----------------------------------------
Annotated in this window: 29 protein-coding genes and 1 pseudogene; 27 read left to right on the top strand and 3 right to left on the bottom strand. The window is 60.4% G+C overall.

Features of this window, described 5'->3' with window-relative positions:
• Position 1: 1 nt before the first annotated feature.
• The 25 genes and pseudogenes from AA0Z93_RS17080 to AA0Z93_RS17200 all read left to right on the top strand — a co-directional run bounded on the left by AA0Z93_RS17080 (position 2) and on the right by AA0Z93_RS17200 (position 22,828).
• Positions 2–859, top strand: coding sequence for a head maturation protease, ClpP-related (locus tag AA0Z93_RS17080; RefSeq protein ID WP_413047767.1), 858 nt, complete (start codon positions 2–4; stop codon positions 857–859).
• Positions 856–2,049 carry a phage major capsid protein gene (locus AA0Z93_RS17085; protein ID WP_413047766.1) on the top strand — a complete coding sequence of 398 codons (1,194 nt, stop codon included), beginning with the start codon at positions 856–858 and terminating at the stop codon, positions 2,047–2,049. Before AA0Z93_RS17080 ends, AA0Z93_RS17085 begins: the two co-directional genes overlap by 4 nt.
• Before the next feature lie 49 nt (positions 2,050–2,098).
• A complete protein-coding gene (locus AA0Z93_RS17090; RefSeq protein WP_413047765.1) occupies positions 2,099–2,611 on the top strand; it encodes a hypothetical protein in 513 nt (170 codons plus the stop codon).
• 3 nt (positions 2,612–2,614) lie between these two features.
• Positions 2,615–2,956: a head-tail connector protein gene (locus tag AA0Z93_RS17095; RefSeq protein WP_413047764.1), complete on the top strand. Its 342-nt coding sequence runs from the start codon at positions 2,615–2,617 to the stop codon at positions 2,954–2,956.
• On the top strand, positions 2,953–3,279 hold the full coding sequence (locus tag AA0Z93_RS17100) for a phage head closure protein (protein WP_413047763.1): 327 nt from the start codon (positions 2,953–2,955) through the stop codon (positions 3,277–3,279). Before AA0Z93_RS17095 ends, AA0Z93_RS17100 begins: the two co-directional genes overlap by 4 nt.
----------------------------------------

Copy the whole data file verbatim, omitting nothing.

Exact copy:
Annotated in this window: 29 protein-coding genes and 1 pseudogene; 27 read left to right on the top strand and 3 right to left on the bottom strand. The window is 60.4% G+C overall.

Features of this window, described 5'->3' with window-relative positions:
• Position 1: 1 nt before the first annotated feature.
• The 25 genes and pseudogenes from AA0Z93_RS17080 to AA0Z93_RS17200 all read left to right on the top strand — a co-directional run bounded on the left by AA0Z93_RS17080 (position 2) and on the right by AA0Z93_RS17200 (position 22,828).
• Positions 2–859, top strand: coding sequence for a head maturation protease, ClpP-related (locus tag AA0Z93_RS17080; RefSeq protein ID WP_413047767.1), 858 nt, complete (start codon positions 2–4; stop codon positions 857–859).
• Positions 856–2,049 carry a phage major capsid protein gene (locus AA0Z93_RS17085; protein ID WP_413047766.1) on the top strand — a complete coding sequence of 398 codons (1,194 nt, stop codon included), beginning with the start codon at positions 856–858 and terminating at the stop codon, positions 2,047–2,049. Before AA0Z93_RS17080 ends, AA0Z93_RS17085 begins: the two co-directional genes overlap by 4 nt.
• Before the next feature lie 49 nt (positions 2,050–2,098).
• A complete protein-coding gene (locus AA0Z93_RS17090; RefSeq protein WP_413047765.1) occupies positions 2,099–2,611 on the top strand; it encodes a hypothetical protein in 513 nt (170 codons plus the stop codon).
• 3 nt (positions 2,612–2,614) lie between these two features.
• Positions 2,615–2,956: a head-tail connector protein gene (locus tag AA0Z93_RS17095; RefSeq protein WP_413047764.1), complete on the top strand. Its 342-nt coding sequence runs from the start codon at positions 2,615–2,617 to the stop codon at positions 2,954–2,956.
• On the top strand, positions 2,953–3,279 hold the full coding sequence (locus tag AA0Z93_RS17100) for a phage head closure protein (protein WP_413047763.1): 327 nt from the start codon (positions 2,953–2,955) through the stop codon (positions 3,277–3,279). Before AA0Z93_RS17095 ends, AA0Z93_RS17100 begins: the two co-directional genes overlap by 4 nt.